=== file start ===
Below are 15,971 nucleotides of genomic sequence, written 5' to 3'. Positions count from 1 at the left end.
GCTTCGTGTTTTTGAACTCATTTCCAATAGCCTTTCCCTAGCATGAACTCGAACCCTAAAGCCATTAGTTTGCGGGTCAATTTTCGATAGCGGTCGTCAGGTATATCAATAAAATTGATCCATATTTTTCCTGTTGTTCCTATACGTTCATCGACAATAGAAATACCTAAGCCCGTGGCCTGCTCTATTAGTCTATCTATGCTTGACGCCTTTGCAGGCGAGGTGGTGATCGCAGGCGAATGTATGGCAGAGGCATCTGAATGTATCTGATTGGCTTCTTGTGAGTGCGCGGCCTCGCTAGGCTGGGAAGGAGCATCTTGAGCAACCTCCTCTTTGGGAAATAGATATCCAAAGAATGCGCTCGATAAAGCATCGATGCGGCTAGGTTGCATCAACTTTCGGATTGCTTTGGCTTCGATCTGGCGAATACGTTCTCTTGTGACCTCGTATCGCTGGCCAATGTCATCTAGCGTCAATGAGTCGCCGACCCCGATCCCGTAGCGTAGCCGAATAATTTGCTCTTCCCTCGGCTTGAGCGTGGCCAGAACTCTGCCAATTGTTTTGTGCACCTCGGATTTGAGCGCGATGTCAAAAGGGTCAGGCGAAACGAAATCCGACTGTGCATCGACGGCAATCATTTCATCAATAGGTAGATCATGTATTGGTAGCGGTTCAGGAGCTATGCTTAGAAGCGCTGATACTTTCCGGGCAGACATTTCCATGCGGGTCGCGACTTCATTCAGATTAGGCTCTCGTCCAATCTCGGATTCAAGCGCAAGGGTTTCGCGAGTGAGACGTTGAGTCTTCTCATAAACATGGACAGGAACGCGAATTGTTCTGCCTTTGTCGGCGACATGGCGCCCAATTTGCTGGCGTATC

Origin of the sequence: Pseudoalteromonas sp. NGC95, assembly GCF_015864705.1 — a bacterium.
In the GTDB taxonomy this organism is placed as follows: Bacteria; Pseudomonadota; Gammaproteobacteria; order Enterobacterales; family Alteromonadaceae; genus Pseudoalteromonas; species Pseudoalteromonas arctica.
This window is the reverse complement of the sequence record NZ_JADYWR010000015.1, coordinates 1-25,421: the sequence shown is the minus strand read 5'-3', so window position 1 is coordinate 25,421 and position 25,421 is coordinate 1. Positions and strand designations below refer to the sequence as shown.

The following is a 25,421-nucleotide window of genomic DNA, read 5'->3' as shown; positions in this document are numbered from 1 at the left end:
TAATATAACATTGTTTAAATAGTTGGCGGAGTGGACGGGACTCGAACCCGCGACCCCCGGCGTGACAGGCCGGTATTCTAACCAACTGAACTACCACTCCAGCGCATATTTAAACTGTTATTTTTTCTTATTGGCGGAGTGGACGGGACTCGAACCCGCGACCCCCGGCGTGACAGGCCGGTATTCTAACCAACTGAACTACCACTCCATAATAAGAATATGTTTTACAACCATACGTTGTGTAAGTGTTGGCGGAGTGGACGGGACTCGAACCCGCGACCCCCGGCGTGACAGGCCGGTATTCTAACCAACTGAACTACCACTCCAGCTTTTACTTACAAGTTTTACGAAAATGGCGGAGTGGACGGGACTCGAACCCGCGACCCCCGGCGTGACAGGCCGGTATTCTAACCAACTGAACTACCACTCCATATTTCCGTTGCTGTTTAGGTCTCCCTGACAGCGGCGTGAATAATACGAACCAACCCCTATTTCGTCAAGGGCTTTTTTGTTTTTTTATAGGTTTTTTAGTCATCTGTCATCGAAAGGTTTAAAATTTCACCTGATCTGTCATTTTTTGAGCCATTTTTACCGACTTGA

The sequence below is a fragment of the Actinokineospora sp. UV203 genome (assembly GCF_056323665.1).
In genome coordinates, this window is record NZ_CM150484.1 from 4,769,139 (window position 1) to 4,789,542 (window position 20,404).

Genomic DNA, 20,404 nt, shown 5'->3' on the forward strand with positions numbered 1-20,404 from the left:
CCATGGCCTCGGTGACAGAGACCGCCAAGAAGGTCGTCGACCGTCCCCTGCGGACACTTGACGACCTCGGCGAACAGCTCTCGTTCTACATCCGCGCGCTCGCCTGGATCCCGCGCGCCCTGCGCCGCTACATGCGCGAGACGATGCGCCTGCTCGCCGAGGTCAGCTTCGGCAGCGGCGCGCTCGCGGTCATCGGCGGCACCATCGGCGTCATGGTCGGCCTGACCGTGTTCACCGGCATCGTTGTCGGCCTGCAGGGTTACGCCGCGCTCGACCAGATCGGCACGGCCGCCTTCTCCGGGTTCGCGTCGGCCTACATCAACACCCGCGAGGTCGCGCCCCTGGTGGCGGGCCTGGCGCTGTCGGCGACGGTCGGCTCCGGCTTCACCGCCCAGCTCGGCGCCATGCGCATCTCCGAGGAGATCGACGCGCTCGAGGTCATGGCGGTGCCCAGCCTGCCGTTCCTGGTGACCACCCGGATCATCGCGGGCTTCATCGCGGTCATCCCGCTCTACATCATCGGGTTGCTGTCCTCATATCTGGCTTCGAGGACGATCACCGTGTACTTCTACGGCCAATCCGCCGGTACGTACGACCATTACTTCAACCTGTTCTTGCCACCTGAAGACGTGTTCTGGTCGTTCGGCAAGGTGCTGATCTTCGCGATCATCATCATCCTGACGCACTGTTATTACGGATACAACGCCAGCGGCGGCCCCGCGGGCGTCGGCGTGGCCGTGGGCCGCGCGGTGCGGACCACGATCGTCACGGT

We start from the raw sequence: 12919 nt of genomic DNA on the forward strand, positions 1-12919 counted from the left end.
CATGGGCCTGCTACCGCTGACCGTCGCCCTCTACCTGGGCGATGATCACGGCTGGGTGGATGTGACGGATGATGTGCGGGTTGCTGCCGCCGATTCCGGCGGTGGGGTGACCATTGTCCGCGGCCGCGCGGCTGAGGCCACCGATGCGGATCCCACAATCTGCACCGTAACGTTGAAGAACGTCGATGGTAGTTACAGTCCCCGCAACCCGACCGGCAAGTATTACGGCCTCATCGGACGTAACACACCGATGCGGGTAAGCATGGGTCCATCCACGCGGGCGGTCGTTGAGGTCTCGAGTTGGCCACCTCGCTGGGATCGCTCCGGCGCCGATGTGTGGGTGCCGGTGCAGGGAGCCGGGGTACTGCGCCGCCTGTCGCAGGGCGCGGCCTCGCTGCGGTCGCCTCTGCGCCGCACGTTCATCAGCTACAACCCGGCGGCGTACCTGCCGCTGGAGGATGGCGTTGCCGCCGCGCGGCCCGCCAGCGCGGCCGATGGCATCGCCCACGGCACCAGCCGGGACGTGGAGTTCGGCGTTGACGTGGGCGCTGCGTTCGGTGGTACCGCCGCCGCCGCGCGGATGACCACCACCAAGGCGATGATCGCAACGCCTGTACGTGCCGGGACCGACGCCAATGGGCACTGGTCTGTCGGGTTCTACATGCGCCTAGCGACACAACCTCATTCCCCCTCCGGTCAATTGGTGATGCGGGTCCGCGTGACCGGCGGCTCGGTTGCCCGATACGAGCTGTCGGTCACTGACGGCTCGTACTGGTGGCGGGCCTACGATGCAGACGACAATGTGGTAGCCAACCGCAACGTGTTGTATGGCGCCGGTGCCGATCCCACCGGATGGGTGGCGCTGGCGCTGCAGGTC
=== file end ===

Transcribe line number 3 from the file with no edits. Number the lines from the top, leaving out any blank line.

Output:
Origin of the sequence: Pseudoalteromonas sp. NGC95, assembly GCF_015864705.1 — a bacterium.